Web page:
Work starts to save Queen’s cake

Admin (06 August, 2015)

Community pitches in to repair damage done by Pumphouse squatters

4402The replica being removed from the Pumphouse so it can be repaired

A team of volunteers has offered to help reconstruct a slice of local history after a replica of one of the Queen’s wedding cakes was trashed by vandals last month.

The multi-tiered icing sugar model of a towering cake made by Bermondsey firm Peek Frean & Co for Princess Elizabeth’s 1947 marriage to Prince Philip was destroyed as hooligans covered the inside of Rotherhithe’s historic Pumphouse, one of the area’s last remnants from its proud docking heritage, with graffiti and stripped it of its internal wiring.

The ornate cake, which remained housed in the building long after the Peek Frean Museum vacated as it was deemed too fragile to move, was turned upside down and covered in red paint.

In the last week what’s left of the cake and its display case have been carefully removed and placed in a safe place, awaiting a visit from the British Sugarcraft Guild who will hopefully be able, faithfully to recreate the model.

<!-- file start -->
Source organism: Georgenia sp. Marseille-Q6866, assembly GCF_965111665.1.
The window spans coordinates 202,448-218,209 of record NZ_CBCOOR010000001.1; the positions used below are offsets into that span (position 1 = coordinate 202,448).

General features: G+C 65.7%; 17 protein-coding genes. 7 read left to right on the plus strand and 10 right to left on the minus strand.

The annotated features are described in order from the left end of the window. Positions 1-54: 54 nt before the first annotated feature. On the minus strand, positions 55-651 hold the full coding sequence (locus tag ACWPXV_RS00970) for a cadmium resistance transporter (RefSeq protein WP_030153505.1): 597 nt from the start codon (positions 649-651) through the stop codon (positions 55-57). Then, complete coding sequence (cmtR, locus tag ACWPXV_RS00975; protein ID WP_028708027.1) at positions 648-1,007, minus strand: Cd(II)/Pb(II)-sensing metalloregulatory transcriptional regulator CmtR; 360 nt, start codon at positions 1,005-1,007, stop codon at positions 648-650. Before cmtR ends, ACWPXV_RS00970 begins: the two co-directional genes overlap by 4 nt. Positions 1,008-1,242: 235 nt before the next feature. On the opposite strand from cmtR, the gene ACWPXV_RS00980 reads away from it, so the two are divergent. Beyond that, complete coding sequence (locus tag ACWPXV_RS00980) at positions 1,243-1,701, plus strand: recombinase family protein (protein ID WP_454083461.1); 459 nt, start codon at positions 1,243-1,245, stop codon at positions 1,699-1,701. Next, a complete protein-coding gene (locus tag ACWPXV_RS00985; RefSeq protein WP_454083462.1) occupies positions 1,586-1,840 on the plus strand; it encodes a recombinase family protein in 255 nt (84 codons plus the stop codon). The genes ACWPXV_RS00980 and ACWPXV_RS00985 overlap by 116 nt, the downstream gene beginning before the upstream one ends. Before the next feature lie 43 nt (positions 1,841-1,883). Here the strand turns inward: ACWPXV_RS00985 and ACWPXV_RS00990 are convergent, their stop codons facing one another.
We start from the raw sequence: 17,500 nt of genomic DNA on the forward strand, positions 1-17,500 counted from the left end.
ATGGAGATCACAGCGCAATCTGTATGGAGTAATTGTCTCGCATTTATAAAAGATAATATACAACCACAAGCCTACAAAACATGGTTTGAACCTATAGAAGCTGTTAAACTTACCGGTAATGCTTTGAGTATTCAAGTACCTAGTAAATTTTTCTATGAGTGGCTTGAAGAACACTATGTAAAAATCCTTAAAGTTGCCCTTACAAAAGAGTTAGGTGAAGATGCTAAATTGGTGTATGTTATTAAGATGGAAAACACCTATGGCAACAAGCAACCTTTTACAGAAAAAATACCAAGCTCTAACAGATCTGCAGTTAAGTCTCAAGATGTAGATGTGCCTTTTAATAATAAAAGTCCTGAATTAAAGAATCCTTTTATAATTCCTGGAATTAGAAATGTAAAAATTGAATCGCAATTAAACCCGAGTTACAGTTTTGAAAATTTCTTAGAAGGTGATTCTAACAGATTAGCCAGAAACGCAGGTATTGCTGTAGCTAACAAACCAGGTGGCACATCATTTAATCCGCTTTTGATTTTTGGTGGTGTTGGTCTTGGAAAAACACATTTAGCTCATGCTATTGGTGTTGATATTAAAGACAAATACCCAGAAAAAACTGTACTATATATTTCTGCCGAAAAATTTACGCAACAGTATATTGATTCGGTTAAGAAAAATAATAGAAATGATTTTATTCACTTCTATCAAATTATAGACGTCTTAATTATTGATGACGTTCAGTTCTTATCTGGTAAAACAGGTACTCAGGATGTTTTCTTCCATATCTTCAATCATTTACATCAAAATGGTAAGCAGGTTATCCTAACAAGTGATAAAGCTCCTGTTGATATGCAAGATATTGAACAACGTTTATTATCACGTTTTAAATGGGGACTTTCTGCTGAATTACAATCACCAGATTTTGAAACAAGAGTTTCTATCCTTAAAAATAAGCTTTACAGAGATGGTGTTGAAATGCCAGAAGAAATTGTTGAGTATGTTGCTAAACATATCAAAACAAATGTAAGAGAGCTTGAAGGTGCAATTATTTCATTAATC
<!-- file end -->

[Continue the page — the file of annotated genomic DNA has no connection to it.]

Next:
The Youth Construction Trust in Drummond Road has also begun work repairing the oak case, close to where the original cake was first baked.

Wendy Heller, training manager at Construction Youth Trust, said: “We are located in the heart of Bermondsey and absolutely like to involve ourselves in what is important to the community. We want to be a hub in the community and getting involved in something like this that residents care so passionately about is a great way to do this.”

Bermondsey and Rotherhithe community champions Gary Magold and Steve Cornish are now looking into funding to pay the Sugarcraft Guild for their work and hope to have a complete new cake and case in time for the Queen and Duke of Edinburgh’s 70th Wedding anniversary in November 2017.

Southwark Council evicted squatters from the 1920s Pumphouse, which originally housed equipment for levelling the water in the docks, on July 10, revealing the extent of the devastation within.

A website and Facebook page were set up within 48 hours of the discovery by the community and English Heritage was contacted to see if the building can be listed.


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